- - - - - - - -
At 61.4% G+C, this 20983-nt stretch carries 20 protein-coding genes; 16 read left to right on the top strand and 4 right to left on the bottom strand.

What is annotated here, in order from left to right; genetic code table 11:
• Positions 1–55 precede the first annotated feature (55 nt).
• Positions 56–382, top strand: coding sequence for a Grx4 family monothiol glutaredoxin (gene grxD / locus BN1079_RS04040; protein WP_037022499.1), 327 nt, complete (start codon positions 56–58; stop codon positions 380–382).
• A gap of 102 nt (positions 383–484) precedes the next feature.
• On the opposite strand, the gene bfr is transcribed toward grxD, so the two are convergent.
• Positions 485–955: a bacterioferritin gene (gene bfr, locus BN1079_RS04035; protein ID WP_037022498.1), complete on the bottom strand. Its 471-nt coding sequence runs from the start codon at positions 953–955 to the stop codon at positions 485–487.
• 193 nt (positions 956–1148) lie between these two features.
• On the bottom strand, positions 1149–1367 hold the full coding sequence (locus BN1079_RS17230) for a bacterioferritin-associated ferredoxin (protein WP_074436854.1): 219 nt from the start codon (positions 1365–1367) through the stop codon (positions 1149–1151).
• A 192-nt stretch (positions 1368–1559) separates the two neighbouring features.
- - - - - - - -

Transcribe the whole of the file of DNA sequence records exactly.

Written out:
At 61.4% G+C, this 20983-nt stretch carries 20 protein-coding genes; 16 read left to right on the top strand and 4 right to left on the bottom strand.

What is annotated here, in order from left to right; genetic code table 11:
• Positions 1–55 precede the first annotated feature (55 nt).
• Positions 56–382, top strand: coding sequence for a Grx4 family monothiol glutaredoxin (gene grxD / locus BN1079_RS04040; protein WP_037022499.1), 327 nt, complete (start codon positions 56–58; stop codon positions 380–382).
• A gap of 102 nt (positions 383–484) precedes the next feature.
• On the opposite strand, the gene bfr is transcribed toward grxD, so the two are convergent.
• Positions 485–955: a bacterioferritin gene (gene bfr, locus BN1079_RS04035; protein ID WP_037022498.1), complete on the bottom strand. Its 471-nt coding sequence runs from the start codon at positions 953–955 to the stop codon at positions 485–487.
• 193 nt (positions 956–1148) lie between these two features.
• On the bottom strand, positions 1149–1367 hold the full coding sequence (locus BN1079_RS17230) for a bacterioferritin-associated ferredoxin (protein WP_074436854.1): 219 nt from the start codon (positions 1365–1367) through the stop codon (positions 1149–1151).
• A 192-nt stretch (positions 1368–1559) separates the two neighbouring features.